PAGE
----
The coronavids are sweeping across the country, causing widespread panic, but the U,S.
is still recovering.
But how is it doing?
Here are five takeaways from the latest coronavillavirus outbreak in both the U and the U-S.
A report issued Wednesday by the Centers for Disease Control and Prevention (CDC) shows that the U.-S.
economy is still strong, with a net gain of 1,600 jobs in the first six months of 2017.
And while some of the job losses were concentrated in states with a larger population of people with health problems, the number of people who have been able to work full-time has been stable or declining for nearly two years.
The report also showed that there have been a number of new coronavid-related deaths, with 8,735 recorded in the last 12 months.
“We are recovering from a major outbreak that has hit a huge swath of the country,” said Dr. John Fagan, deputy director of the CDC’s Division of Vital Statistics.
“We have a lot of good news out of this.”
The first coronavaid outbreak in 2006 and subsequent outbreaks that hit the U have caused more than 50,000 infections, but no deaths.
The CDC said it expects that the new pandemic will hit the states hardest, with the most severe cases affecting the West and South, as well as parts of the Midwest.
And the virus is now spreading to a number other regions as well.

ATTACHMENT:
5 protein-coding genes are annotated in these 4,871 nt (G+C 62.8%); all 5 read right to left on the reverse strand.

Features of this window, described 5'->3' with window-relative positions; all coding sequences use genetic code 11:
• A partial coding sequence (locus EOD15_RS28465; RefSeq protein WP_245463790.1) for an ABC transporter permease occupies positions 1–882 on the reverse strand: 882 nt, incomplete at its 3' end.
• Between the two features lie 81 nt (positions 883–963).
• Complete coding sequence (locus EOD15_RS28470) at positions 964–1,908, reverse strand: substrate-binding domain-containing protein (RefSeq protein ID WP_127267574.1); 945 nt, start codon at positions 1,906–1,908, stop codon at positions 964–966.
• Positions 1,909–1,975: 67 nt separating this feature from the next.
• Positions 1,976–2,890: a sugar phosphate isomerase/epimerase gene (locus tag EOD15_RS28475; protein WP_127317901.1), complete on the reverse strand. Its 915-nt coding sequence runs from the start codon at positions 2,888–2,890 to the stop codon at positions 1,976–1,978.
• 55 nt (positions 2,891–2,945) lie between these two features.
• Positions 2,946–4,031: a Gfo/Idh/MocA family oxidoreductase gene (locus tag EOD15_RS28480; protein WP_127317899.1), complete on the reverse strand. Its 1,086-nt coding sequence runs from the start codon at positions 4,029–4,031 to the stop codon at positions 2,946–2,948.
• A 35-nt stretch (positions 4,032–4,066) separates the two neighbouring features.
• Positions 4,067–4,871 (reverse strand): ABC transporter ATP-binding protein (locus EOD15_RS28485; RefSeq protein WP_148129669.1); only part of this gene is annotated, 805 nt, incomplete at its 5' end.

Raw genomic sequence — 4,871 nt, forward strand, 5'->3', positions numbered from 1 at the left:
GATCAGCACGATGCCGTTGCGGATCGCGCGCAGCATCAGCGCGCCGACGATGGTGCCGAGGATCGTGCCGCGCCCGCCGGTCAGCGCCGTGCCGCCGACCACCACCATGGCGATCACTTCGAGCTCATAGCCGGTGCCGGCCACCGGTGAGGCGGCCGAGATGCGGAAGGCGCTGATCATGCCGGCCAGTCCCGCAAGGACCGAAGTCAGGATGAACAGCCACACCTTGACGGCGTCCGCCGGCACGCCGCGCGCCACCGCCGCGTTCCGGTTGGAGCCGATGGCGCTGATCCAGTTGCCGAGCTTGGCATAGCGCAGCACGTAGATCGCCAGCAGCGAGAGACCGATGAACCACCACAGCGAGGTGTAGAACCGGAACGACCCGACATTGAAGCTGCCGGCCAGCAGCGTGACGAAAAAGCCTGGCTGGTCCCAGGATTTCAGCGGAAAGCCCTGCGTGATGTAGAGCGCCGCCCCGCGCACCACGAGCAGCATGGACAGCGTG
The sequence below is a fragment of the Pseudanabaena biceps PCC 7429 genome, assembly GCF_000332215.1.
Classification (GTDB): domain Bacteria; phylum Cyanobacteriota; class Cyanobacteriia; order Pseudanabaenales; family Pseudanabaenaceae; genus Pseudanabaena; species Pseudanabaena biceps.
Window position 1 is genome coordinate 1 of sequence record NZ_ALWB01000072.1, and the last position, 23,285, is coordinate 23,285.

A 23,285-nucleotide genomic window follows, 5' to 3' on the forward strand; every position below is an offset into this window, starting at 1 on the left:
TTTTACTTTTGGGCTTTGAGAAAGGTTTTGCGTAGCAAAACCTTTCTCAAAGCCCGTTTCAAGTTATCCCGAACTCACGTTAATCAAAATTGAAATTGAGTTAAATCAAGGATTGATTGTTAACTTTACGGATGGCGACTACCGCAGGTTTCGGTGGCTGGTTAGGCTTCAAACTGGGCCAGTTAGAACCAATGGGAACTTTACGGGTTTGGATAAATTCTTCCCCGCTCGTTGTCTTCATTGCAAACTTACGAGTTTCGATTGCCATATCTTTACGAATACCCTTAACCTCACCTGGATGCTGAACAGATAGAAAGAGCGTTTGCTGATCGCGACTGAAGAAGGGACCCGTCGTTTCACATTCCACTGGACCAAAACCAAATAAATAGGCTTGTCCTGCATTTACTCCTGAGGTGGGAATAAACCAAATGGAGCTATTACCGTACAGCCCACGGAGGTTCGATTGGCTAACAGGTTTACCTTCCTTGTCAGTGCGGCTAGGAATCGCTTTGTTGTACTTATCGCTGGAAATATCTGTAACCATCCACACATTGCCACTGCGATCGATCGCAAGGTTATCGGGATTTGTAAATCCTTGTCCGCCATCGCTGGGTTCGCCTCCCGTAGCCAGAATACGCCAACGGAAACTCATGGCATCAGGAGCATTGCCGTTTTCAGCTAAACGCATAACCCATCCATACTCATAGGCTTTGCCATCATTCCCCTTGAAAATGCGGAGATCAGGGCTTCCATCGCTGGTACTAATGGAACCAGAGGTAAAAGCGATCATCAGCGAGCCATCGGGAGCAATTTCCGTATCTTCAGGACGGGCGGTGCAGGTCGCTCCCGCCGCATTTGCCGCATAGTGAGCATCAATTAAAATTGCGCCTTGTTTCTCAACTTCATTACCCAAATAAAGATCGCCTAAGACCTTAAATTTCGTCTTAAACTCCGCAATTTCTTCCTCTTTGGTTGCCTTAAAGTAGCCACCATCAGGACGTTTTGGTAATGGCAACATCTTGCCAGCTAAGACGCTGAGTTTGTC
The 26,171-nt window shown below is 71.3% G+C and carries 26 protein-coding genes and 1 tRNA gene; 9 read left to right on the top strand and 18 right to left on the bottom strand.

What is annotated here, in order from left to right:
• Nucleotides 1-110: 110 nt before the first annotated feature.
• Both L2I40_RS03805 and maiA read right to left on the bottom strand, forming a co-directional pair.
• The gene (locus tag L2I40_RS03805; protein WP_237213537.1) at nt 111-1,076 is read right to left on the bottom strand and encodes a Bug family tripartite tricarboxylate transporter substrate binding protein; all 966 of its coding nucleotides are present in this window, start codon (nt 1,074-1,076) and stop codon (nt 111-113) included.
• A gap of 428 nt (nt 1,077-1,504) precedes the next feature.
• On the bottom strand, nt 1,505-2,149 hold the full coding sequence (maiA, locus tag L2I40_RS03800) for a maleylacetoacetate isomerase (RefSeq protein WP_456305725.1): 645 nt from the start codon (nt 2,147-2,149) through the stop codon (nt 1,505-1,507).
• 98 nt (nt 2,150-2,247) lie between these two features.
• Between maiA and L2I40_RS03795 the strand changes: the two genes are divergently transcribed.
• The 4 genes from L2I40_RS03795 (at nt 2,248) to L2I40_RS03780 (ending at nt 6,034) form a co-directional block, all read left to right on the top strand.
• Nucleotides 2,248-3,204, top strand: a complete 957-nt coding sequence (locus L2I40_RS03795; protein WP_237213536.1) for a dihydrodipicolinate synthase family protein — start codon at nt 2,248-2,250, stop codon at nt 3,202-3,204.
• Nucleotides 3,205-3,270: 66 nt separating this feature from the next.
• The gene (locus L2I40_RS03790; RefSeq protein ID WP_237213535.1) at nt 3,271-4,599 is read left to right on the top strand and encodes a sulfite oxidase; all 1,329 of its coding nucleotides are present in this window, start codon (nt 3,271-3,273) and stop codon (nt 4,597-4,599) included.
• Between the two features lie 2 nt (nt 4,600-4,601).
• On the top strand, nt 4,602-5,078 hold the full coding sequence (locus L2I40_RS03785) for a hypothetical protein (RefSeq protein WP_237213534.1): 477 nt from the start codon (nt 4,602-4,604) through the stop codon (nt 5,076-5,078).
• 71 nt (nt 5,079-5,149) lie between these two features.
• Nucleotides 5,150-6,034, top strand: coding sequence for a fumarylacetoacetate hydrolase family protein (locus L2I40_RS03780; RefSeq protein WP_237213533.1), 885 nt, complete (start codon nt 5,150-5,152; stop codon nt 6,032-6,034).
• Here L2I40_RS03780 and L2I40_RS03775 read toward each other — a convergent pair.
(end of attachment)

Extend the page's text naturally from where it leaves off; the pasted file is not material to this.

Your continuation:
The outbreak has been inching up over the past several weeks, with states from New York to Texas to Illinois to Colorado to Oklahoma reporting increases in cases and deaths, and the CDC has announced that all 50 states will be under a federal government-wide lockdown.
But the latest surge of infections and deaths is likely to have a bigger impact than previous outbreaks, as more people are getting infected and dying, and coronavuses are more prevalent in new areas.
Health officials said it’s too soon to tell if the pandemic is the start of an epidemic that could spread to other states.
The CDC also said that the coronaves are not spreading far enough in other parts of North America to cause the regionwide closures or to create a health emergency.
But that is a big concern for public health officials who want to keep residents safe.